The Black Bars: Dartmouth

June 24, 2020

Park People

This contribution from Lezlie Lowe is part of Park People’s A Day at the Park series, exploring how city parks shape us. Be sure to check out all of the contributors throughout the summer months. 


They were our second home — scrappy, paint-chipped metal tubes marking the end of a cracked asphalt parking lot for the adjacent low-rise apartment building. The black bars couldn’t have stopped a car from careening down the small hill of dust, weeds and cigarette butts.

And they never stopped us, either.

We neighbourhood kids could heft our hips up onto them and swing head-first in a 360, our feet slamming back onto the ground at completion.

We were gap-toothed; sticky from Freezies. But in our mind’s eye, we were grace incarnated on those bars. In the sometimes-wretched urbanity of deep north Dartmouth, Nova Scotia, this was our chosen exercise, our chosen leisure spot. Our chosen park.

Of course, there were park-like places — the yard of a nearby apartment building, and a wooded-by-way-of-neglect scrap of land between the school and the rink where we scanned the path for discarded Playboy magazines. There was a playground, too, with always-broken swings, a tennis court, and a giant metal caterpillar climbing structure with a painted-on smile.

The caterpillar was class-A terrifying — too high, too rusty. The tennis courts? This was low-income 1980s Nova Scotia. The only use for a tennis court was as a place for small children to master the transition from tricycle to two-wheeler.

At the black bars?

We swung. We sailed. We were Katarina Witt, sans figure skates. We were Mary Lou Retton, fat rolls escaping our terry cloth tube tops.

No park. No problem. Needs must.

Recently, during the height of the Covid-19 pandemic, I relied on that mantra when all municipal and provincial parks were off-limits to encourage social distancing.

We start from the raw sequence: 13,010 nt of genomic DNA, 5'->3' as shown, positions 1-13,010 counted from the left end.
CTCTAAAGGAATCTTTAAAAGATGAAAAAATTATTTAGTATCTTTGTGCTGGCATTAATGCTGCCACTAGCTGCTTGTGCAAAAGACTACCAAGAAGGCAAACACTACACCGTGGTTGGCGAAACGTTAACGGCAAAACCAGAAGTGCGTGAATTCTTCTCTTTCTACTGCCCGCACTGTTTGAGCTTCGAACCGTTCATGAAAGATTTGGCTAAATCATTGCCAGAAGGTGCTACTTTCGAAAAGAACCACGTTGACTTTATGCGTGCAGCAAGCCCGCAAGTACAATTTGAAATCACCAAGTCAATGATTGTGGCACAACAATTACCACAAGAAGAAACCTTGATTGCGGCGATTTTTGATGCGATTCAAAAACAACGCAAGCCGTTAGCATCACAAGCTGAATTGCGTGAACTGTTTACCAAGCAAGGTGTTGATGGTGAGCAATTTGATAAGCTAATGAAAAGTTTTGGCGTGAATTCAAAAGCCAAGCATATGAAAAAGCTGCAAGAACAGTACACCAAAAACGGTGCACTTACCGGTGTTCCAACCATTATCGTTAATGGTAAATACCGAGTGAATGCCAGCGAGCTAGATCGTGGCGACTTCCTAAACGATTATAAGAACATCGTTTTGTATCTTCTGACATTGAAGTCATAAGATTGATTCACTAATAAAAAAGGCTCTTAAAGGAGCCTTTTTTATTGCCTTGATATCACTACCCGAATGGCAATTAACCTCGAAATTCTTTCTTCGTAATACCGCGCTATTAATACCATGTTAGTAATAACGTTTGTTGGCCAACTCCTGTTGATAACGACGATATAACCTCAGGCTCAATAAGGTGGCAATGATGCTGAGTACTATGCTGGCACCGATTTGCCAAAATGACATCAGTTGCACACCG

My daily morning jaunt through the Halifax park across from my house halted, I walked blocks and endless blocks with my dog.

There was no more off-leash time, no more running and chasing. No more scouting the treetops to see if the family of cardinals had returned. No more nipping into the park’s forest trails to walk together silently on the spongey path of fallen needles, both of us sniffing.

During Covid-19, we instead stalked the sidewalks.

Needs must.

Cover Photo Credit: van Radic

About Lezlie Lowe 

Lezlie Lowe is a freelance journalist and journalism instructor based in Halifax, Nova Scotia. She has been recognized for her long-form journalism by the Canadian Association of Journalists and the Atlantic Journalism Awards. She holds an MFA in Creative Nonfiction from the University of King’s College, where she also teaches in the Journalism department. No Place To Go: How Public Toilets Fail our Private Needs is her first book. 

 


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This contribution from Lezlie Lowe is part of Park People’s A Day at the Park series, exploring how city parks shape us. Be sure to check out all of the contributors throughout the summer months. 

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